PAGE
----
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Although the modern, tourist-friendly Mazatlan that we know today was only founded in the 1960s, the area in which the city is located has been inhabited for hundreds, possibly thousands of years. The later of the two ranges is based on discoveries of petroglyphs, made by numerous scientists on the off-shore islands of the area. Some believe that these markings date back almost 10,000 years.
Totorames, the local Indians, occupied the land long before 25 Spanish Zealots forced their way into the region in 1531, but with the destruction of many historical records, written history begins with the Spaniards. The records may be gone, but the name Mazatlan, based on the Nahutal word Mazatl (means place of the deer), is evidence alone that the other civilizations predate the Spanish.
A compelling reason to occupy the area was the wealth of gold found in the region’s mines. The Spanish knew about the gold, took it from the Indians, and made profit up and down the Pacific coast. But gold draws attention, and before long, French and English pirates began robbing the Spanish Galleons of their wealth. Eventually the colonial government established a presidio on the harbor and watchtowers atop the Cerros, and the pirates were gone by 1800. Still today there are legends of buried treasure in the area.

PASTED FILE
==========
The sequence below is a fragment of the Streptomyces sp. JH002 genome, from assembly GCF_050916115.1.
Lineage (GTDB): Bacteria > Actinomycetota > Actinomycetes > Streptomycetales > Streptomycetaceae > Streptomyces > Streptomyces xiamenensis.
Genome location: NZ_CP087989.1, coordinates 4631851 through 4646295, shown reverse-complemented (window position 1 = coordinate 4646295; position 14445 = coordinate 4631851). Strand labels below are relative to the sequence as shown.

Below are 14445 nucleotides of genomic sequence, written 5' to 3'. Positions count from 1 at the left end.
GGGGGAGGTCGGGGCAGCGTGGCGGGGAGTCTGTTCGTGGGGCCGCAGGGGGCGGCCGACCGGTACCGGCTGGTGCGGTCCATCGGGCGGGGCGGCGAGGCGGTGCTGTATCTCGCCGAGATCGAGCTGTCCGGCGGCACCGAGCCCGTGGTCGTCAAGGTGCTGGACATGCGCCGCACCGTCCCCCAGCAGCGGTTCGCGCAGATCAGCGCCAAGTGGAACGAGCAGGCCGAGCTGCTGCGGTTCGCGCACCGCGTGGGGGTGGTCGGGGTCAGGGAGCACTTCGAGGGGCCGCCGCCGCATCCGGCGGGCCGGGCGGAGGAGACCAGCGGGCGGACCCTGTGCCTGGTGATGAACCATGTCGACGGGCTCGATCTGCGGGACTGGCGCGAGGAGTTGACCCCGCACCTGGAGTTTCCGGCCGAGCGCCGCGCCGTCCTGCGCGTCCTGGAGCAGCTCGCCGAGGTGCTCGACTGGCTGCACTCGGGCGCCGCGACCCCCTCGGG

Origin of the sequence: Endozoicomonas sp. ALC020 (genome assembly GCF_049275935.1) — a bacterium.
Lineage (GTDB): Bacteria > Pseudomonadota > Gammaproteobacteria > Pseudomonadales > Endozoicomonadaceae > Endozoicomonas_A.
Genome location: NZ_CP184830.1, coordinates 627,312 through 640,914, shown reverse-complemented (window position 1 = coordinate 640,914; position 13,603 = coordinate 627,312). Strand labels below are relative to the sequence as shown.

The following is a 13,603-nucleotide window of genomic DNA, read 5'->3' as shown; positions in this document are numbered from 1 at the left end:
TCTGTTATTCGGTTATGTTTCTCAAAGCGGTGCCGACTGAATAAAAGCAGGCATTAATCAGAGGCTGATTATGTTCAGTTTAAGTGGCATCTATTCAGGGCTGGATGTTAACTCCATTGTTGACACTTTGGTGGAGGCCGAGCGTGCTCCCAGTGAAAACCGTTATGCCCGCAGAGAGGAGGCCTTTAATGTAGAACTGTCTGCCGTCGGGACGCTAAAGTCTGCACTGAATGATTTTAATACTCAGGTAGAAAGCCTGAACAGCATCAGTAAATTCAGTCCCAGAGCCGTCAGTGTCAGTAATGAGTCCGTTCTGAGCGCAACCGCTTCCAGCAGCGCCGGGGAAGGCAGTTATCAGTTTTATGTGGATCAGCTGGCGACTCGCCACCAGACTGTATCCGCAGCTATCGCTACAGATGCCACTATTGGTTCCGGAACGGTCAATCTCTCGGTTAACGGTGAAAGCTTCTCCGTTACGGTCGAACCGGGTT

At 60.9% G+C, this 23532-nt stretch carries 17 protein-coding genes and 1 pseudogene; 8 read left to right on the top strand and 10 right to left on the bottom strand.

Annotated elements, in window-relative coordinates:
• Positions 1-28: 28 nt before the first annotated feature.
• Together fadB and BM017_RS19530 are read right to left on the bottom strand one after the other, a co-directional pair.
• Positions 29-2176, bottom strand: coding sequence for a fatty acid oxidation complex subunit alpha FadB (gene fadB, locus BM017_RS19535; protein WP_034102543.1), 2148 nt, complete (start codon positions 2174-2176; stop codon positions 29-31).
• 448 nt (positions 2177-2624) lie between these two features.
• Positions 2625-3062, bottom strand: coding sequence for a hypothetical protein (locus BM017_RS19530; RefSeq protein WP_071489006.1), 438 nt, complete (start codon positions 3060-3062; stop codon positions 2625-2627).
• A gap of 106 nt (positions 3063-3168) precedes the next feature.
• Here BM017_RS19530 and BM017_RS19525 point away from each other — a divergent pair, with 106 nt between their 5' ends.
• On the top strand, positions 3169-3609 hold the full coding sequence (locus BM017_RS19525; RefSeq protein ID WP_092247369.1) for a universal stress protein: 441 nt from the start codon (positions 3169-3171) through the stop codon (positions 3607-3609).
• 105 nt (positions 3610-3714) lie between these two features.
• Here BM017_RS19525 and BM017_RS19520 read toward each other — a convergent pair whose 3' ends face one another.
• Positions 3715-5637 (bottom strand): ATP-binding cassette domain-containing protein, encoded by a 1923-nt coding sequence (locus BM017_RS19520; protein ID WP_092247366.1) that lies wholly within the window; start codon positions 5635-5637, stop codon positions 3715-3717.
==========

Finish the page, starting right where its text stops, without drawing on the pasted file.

The Germans were the first to develop the port in Mazatlan, and by the mid 1800s during the gold rush, international business began flowing through the growing port.
For fourteen years between 1859 until 1873, Mazatlan served as the capital of the state of Sinaloa and the city prospered.
Mazatlan has had a history of troubled times, from plagues of cholera and yellow fever, to numerous occupations by the Americans, French and British during the late 1800s. After these occupations, revolution consumed the area from 1910 – 1917. This was followed by ten years of prosperity, which eventually ended with the depression.
The Mazatlan that most people are familiar with was established in the 1960s as a tourist town. Today it is Northwestern Mexico’s largest tourist destination.